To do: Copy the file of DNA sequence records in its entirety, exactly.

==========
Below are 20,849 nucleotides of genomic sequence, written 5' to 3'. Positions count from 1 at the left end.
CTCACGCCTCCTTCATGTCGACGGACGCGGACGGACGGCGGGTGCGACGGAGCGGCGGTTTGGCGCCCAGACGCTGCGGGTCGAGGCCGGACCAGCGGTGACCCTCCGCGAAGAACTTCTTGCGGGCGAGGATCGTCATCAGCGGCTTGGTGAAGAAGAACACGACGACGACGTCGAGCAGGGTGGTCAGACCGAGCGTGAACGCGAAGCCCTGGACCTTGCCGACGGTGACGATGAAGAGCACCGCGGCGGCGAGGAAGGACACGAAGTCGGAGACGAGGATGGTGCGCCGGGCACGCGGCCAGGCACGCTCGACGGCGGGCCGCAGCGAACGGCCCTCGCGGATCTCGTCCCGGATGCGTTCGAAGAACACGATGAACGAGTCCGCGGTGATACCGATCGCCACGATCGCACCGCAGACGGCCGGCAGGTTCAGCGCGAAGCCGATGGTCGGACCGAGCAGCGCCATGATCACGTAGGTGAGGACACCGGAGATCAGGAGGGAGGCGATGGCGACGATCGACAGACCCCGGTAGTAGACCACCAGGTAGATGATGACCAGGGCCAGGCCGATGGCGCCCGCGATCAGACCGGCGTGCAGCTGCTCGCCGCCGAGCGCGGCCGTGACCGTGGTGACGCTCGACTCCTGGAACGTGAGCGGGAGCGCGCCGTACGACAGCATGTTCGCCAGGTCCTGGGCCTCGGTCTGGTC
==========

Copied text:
Below are 20,849 nucleotides of genomic sequence, written 5' to 3'. Positions count from 1 at the left end.
CTCACGCCTCCTTCATGTCGACGGACGCGGACGGACGGCGGGTGCGACGGAGCGGCGGTTTGGCGCCCAGACGCTGCGGGTCGAGGCCGGACCAGCGGTGACCCTCCGCGAAGAACTTCTTGCGGGCGAGGATCGTCATCAGCGGCTTGGTGAAGAAGAACACGACGACGACGTCGAGCAGGGTGGTCAGACCGAGCGTGAACGCGAAGCCCTGGACCTTGCCGACGGTGACGATGAAGAGCACCGCGGCGGCGAGGAAGGACACGAAGTCGGAGACGAGGATGGTGCGCCGGGCACGCGGCCAGGCACGCTCGACGGCGGGCCGCAGCGAACGGCCCTCGCGGATCTCGTCCCGGATGCGTTCGAAGAACACGATGAACGAGTCCGCGGTGATACCGATCGCCACGATCGCACCGCAGACGGCCGGCAGGTTCAGCGCGAAGCCGATGGTCGGACCGAGCAGCGCCATGATCACGTAGGTGAGGACACCGGAGATCAGGAGGGAGGCGATGGCGACGATCGACAGACCCCGGTAGTAGACCACCAGGTAGATGATGACCAGGGCCAGGCCGATGGCGCCCGCGATCAGACCGGCGTGCAGCTGCTCGCCGCCGAGCGCGGCCGTGACCGTGGTGACGCTCGACTCCTGGAACGTGAGCGGGAGCGCGCCGTACGACAGCATGTTCGCCAGGTCCTGGGCCTCGGTCTGGTC